Welding Invoice Template


A welding invoice is a printed bill that cleanly outlines the money owed for one (1) or more services provided by a contracted welder, self-employed professional, or larger-scale fabrication companies. The invoice incorporates the price per hour ($/hr) in addition to any material fees. Depending on the project, the welder may offer standard prices for commonly provided tasks instead of charging by the hour. Additionally, the welder’s invoice covers when payment is due, includes any special notes for the service(s), and contains a place to include an invoice number (#) for accounting purposes.

Download: Adobe PDF, MS Word (.docx), MS Excel (.xlsx)

What does a Welder do?

A welder uses tools that create intense heat to splice together pieces of metal or to smooth and polish existing surfaces made from metal, as well as patch up holes. The job is formidable, and welders work on the infrastructure of our country, including bridges, pipelines, power plants, and buildings. Beyond the physical requirements of the job, a welder needs to be able to read blueprints and understand measurements and dimensions. Before they work on soldering metal together, a welder needs to inspect the materials and framework.

The job of a welder is not for the faint of heart. They usually must work outside, in all sorts of weather, and sometimes are exposed to hazardous working conditions. From working inside pipes, to going underground, to scaling the tops of bridges and buildings, welders are faced with a unique set of challenges each day. They also typically work overtime often, as you cannot really leave a job half-finished in this line of work.

Types of Welding

MIG welding uses a gas metal arc to fuse steel or aluminum and is the most common type of welding. TIG uses tungsten inert gas for its fusion and is used when a high-quality weld is required. Arc welding is often used in private homes and offers a basic fusion. It is also known as stick welding. Understanding these differences in welding techniques is all part of the job.

How to Become a Welder

As long as you have the interest and the tough-mindedness, becoming a welder is not very difficult. You need to have a high school diploma or GED to start and can get a welder’s certificate at a local community college or vocational school later on. These certifications will teach you the basic requirements of welding, get you familiar with the types of welding you will be required to perform, and generally teach you the vocabulary, terminology, and techniques you need to know.

After receiving your certificate, you will typically have a three-year apprenticeship where you will work with a master welder and learn the technicalities of the job via this on the job training. Working with a seasoned professional will help you to learn how to troubleshoot in a variety of situations, and give you priceless on-the-job training and experience.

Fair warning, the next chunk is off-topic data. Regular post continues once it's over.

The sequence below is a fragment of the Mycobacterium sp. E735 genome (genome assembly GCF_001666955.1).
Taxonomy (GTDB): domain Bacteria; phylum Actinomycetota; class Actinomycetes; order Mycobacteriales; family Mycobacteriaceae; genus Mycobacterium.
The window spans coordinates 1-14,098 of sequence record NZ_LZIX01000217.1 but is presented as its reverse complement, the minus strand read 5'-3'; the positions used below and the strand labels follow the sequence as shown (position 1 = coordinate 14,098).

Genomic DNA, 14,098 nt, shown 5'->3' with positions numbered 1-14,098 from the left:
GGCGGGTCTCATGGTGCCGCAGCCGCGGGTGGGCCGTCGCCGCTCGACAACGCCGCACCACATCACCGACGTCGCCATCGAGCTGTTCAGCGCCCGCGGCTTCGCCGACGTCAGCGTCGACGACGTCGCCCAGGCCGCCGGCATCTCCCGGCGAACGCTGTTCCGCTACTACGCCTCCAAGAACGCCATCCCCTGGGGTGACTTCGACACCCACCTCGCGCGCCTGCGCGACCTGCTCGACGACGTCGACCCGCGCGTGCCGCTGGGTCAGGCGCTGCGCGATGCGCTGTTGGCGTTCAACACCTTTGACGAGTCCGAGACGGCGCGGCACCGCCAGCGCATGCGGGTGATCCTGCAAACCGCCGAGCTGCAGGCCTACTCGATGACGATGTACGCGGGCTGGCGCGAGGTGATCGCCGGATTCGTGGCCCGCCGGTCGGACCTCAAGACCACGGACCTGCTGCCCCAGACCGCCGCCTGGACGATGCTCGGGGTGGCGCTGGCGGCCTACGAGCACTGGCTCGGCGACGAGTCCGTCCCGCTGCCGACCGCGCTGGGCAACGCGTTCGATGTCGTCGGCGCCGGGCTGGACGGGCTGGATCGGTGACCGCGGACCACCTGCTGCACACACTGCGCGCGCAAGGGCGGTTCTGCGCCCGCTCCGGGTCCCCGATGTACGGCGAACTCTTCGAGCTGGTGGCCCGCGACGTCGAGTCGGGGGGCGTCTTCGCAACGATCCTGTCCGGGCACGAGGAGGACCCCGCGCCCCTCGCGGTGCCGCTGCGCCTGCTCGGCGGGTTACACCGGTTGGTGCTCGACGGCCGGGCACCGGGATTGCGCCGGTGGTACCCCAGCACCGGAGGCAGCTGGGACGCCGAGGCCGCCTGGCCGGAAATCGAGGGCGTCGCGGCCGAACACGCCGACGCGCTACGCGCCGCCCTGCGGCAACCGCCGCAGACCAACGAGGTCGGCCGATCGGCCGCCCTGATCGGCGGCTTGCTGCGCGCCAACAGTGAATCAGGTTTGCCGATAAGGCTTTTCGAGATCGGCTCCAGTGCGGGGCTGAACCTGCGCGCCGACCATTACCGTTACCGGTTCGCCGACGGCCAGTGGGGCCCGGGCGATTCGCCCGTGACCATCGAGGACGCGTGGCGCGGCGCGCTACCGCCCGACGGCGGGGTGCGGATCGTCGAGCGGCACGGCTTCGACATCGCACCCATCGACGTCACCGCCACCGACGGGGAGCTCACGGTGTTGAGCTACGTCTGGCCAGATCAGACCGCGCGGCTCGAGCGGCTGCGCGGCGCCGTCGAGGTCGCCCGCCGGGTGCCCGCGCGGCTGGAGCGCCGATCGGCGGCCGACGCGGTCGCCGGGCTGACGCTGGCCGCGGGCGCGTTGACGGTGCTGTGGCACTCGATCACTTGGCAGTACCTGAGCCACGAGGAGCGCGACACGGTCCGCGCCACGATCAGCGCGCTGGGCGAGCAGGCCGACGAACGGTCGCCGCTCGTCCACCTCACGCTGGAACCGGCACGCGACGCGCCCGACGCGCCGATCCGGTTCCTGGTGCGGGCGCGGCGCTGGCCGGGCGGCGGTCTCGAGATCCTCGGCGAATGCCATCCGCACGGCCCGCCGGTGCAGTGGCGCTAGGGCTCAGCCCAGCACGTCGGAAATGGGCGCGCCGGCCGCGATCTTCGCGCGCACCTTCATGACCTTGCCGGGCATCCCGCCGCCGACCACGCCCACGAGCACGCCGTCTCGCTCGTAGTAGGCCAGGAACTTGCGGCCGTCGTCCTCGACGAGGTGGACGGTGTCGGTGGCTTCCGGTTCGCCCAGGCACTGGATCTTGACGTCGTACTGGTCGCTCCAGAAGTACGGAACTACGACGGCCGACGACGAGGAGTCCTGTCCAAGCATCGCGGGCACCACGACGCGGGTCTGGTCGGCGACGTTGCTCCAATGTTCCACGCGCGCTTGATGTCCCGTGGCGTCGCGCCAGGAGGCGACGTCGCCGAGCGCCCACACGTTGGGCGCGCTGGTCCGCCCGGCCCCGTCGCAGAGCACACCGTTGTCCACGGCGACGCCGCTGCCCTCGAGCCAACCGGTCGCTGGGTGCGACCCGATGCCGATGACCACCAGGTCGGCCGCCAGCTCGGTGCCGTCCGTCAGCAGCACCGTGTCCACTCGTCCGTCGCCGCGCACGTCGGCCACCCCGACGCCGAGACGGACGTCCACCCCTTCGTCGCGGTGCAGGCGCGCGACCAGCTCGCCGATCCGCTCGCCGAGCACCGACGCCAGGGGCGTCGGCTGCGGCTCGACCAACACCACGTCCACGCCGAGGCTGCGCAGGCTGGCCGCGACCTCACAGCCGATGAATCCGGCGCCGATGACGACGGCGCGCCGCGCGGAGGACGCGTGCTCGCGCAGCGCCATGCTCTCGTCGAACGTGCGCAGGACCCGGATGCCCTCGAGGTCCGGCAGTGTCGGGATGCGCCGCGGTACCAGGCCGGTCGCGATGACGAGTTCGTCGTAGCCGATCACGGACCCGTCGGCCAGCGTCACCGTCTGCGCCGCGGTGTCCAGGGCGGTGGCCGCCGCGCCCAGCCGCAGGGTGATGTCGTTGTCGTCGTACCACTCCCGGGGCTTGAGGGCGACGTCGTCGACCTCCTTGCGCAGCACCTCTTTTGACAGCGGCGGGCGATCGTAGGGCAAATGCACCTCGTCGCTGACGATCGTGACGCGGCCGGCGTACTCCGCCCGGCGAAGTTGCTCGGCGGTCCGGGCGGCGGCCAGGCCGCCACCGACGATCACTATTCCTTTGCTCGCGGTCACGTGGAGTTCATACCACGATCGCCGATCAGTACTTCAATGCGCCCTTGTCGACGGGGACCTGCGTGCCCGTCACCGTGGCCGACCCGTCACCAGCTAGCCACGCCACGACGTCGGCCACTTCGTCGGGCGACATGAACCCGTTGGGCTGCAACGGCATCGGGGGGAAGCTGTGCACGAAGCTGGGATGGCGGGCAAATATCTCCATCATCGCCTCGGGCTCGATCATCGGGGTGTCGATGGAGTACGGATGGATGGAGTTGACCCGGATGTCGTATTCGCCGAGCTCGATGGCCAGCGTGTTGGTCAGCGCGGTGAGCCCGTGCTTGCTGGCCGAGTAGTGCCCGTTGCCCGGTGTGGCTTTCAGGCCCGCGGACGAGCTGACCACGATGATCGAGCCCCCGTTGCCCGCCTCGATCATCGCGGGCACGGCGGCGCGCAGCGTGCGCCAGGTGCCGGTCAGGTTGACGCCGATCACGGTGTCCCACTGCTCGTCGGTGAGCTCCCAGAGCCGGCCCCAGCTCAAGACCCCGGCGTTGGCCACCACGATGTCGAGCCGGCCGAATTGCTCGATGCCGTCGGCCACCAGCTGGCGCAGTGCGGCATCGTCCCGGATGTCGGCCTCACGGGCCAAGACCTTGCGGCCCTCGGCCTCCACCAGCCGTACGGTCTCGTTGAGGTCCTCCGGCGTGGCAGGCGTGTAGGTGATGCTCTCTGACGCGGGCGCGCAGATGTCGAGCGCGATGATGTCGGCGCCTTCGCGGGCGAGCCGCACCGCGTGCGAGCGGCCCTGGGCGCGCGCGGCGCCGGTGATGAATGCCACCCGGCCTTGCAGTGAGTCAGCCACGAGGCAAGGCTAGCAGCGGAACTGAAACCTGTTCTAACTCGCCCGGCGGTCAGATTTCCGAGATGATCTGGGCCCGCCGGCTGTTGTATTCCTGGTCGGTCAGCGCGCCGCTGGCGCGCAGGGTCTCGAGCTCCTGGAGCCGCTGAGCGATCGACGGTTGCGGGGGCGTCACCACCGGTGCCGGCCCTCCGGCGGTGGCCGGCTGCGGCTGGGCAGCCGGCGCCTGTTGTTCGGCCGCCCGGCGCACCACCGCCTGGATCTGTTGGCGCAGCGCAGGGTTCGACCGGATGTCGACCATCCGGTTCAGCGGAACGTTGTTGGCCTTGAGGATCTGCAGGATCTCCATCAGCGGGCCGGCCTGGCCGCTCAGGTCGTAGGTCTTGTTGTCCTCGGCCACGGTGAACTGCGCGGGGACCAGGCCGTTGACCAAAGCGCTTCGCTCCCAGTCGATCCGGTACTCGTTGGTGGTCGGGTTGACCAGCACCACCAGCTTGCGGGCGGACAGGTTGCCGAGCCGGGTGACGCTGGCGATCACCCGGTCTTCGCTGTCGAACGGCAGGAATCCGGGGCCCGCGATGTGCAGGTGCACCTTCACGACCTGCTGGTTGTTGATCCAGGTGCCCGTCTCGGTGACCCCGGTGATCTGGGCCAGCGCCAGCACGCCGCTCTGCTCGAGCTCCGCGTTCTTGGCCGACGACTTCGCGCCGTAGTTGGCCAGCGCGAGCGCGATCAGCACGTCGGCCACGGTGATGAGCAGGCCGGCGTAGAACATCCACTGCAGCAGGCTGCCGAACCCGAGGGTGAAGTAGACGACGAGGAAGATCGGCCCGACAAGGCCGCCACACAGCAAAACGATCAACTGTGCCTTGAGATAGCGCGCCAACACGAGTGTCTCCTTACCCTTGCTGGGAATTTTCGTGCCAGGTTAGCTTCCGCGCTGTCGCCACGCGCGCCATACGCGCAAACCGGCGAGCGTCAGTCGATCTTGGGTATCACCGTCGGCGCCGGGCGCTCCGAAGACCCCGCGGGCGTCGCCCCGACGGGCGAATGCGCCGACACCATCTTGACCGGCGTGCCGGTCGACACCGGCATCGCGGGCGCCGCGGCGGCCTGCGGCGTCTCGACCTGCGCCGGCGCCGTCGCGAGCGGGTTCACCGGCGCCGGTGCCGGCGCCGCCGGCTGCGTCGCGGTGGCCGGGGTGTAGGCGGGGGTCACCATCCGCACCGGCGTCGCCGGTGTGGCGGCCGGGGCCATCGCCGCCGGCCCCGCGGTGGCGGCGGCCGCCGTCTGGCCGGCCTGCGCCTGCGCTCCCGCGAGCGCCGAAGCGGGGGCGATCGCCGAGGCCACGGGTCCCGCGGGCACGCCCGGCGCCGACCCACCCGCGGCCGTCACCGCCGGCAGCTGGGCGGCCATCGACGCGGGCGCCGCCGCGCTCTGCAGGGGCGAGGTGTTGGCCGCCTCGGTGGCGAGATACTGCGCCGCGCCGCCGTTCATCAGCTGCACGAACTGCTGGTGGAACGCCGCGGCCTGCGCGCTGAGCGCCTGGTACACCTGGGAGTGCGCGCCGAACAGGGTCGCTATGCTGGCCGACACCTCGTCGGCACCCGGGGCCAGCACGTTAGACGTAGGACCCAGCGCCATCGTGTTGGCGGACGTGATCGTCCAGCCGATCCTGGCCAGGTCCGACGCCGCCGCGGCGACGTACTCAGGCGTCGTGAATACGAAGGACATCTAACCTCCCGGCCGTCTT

The next step is to get certified with the American Welders Society. This will make you much more marketable as a welding professional and usually leads to higher salaries, more leadership positions, and better jobs in the future. Often welders will join the local Ironworkers Union to gain the support of like-minded professionals.

How to Charge for Welding

There are two elements you need to consider when pricing welding jobs. First, you need to make sure the fee will cover your overhead, fuel costs, materials, and wear and tear on your vehicles and tools. Overhead also factors in the cost of your insurance, your license, and any miscellaneous costs. After determining the typical cost of your overhead, you will then add to that your hourly fee. Welders who are just starting out typically make $15-20 dollars an hour. After a few years on the job, your hourly rate will jump to $20-30 dollars an hour. Once you add the hourly wage to the overhead cost, you are ready to write your invoice.

Because the scope of welding jobs runs the gamut from a one day job at a residential home, to jobs that last weeks and even months at various large companies, each invoice will be different. If the job is large in scope, you may need to price it out for a number of days rather than a number of hours. When billing customers, mailing the bill and allowing them to mail it back or use a credit card over the phone is a great way to do business.

Finally, when dealing with the materials for specific welding jobs, welders often have the customer pay for the materials directly so the welder himself does not have to put any money upfront. This allows the welder to have the materials on hand when needed, without breaking his own bank in the process.